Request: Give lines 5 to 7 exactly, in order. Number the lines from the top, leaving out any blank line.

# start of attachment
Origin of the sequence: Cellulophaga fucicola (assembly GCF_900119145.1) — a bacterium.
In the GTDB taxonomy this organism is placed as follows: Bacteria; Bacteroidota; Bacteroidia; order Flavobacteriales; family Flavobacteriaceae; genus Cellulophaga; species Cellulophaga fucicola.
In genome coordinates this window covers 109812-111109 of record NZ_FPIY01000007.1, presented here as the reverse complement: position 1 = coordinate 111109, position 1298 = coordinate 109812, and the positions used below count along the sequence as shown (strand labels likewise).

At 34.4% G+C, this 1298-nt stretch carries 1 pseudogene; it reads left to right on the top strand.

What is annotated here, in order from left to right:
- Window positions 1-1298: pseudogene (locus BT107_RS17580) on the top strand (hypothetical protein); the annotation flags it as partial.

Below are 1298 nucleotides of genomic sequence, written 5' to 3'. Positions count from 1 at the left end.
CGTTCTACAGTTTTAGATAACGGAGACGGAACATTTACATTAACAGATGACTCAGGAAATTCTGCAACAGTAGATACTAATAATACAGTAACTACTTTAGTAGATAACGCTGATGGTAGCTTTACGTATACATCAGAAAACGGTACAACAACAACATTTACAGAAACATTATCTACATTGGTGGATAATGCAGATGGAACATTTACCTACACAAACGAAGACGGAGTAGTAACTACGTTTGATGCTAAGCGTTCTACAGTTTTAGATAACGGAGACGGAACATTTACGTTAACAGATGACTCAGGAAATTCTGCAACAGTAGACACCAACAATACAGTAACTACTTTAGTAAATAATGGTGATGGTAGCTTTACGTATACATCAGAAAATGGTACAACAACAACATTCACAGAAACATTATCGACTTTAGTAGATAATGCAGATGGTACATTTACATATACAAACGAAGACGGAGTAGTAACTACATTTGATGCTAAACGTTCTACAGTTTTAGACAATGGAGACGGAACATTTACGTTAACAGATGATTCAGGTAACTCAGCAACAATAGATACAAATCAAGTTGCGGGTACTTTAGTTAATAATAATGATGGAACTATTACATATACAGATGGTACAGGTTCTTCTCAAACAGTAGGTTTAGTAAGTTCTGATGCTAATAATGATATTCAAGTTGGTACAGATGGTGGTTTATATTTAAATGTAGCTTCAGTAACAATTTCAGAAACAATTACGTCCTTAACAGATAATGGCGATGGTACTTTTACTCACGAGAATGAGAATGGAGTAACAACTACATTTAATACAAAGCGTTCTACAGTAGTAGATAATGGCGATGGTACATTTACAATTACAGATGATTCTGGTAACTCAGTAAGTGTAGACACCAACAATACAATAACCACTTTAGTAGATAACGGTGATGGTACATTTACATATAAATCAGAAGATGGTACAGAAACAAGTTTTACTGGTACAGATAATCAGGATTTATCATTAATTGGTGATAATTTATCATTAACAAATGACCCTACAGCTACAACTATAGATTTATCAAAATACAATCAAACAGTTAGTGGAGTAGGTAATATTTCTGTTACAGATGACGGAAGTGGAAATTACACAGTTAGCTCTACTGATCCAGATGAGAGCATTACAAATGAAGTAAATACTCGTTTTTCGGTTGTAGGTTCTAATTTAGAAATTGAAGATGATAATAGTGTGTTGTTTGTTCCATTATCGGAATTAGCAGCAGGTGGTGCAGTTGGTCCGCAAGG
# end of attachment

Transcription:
What is annotated here, in order from left to right:
- Window positions 1-1298: pseudogene (locus BT107_RS17580) on the top strand (hypothetical protein); the annotation flags it as partial.

Below are 1298 nucleotides of genomic sequence, written 5' to 3'. Positions count from 1 at the left end.